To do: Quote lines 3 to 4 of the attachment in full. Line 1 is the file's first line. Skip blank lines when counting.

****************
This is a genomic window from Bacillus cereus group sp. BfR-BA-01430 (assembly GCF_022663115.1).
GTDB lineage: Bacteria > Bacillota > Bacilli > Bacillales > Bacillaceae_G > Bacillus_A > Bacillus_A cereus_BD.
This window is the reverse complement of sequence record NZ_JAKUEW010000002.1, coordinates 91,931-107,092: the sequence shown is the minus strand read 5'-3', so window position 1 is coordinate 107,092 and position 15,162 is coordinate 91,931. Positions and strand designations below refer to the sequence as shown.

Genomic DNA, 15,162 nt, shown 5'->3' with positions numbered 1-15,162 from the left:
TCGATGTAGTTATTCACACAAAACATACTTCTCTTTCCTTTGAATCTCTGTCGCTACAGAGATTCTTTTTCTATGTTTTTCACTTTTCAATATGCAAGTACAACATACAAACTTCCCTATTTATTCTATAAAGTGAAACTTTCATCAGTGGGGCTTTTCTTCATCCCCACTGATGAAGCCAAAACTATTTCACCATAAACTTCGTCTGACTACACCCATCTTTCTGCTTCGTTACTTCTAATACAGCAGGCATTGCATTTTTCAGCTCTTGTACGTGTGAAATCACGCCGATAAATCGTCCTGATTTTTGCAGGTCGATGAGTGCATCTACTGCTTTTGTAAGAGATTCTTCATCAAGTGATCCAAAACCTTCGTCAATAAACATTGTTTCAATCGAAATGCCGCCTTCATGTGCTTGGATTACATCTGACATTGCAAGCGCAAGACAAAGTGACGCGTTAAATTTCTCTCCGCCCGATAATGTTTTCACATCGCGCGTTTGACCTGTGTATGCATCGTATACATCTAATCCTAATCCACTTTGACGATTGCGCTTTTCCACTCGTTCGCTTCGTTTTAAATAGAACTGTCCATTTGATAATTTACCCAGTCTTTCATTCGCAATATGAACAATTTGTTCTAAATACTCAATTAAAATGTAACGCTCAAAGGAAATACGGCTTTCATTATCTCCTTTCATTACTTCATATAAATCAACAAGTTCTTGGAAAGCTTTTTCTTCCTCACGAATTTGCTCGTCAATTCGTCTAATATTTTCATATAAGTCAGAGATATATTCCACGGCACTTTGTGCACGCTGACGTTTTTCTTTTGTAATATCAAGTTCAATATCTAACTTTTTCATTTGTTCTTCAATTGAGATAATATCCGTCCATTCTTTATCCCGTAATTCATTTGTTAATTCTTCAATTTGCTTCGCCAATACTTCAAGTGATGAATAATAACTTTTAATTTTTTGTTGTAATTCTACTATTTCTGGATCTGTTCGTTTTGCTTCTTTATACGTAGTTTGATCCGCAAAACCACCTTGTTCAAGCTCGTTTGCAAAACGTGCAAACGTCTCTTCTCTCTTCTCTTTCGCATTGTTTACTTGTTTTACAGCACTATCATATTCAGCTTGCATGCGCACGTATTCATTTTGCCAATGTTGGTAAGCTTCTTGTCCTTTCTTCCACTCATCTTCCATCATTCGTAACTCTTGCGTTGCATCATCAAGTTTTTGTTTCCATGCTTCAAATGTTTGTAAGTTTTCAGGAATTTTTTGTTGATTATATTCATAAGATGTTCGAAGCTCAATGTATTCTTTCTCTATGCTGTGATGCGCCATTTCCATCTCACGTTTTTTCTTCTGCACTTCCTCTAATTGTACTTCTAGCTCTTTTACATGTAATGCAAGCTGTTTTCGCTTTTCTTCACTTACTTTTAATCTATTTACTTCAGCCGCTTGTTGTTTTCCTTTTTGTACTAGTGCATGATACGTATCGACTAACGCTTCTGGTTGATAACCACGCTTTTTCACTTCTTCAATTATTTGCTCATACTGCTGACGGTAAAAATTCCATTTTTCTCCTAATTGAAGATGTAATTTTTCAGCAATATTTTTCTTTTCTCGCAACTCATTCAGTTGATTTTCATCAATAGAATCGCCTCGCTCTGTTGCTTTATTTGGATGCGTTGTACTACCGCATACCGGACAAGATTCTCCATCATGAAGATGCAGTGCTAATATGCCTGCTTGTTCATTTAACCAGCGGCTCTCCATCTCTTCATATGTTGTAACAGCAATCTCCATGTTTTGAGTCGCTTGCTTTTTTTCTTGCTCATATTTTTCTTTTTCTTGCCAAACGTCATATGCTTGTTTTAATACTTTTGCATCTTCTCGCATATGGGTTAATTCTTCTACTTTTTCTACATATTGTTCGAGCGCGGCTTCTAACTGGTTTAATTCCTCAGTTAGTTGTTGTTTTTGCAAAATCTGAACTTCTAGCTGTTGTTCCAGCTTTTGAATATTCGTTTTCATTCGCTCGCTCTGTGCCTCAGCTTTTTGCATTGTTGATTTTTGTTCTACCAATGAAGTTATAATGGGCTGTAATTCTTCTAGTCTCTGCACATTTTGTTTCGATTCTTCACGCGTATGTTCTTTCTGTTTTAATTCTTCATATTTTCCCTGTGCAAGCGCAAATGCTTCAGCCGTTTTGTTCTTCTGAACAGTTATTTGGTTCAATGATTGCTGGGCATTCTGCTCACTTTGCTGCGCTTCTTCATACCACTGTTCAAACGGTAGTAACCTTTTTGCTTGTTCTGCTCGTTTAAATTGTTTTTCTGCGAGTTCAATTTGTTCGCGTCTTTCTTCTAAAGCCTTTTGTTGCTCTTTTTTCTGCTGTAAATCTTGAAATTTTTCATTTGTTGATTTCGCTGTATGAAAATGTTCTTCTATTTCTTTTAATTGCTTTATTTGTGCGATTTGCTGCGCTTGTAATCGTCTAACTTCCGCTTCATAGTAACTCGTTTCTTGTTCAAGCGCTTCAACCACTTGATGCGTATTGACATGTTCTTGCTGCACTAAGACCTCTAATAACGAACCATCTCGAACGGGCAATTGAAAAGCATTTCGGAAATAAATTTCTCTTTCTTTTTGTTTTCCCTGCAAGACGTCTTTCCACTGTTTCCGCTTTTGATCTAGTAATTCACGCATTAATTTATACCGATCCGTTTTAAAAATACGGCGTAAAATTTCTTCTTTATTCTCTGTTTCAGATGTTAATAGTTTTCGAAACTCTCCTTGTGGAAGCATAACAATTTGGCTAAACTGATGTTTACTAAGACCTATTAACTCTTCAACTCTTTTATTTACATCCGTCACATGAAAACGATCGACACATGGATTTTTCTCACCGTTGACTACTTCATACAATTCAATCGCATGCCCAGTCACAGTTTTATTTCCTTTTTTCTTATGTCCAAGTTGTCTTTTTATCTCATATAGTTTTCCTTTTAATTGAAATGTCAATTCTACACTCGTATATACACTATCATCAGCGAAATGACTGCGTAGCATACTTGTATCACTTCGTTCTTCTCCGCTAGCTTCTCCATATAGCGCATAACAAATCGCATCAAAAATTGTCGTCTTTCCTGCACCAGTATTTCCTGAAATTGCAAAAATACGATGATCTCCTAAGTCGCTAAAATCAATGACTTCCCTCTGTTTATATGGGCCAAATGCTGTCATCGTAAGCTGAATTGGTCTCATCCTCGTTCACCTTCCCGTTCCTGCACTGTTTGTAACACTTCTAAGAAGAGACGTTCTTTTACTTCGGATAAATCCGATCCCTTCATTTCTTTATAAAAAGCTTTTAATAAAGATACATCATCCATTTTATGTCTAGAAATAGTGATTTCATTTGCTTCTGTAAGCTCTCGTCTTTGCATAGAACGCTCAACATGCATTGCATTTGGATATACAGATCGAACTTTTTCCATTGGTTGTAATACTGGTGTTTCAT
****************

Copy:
This window is the reverse complement of sequence record NZ_JAKUEW010000002.1, coordinates 91,931-107,092: the sequence shown is the minus strand read 5'-3', so window position 1 is coordinate 107,092 and position 15,162 is coordinate 91,931. Positions and strand designations below refer to the sequence as shown.

Genomic DNA, 15,162 nt, shown 5'->3' with positions numbered 1-15,162 from the left: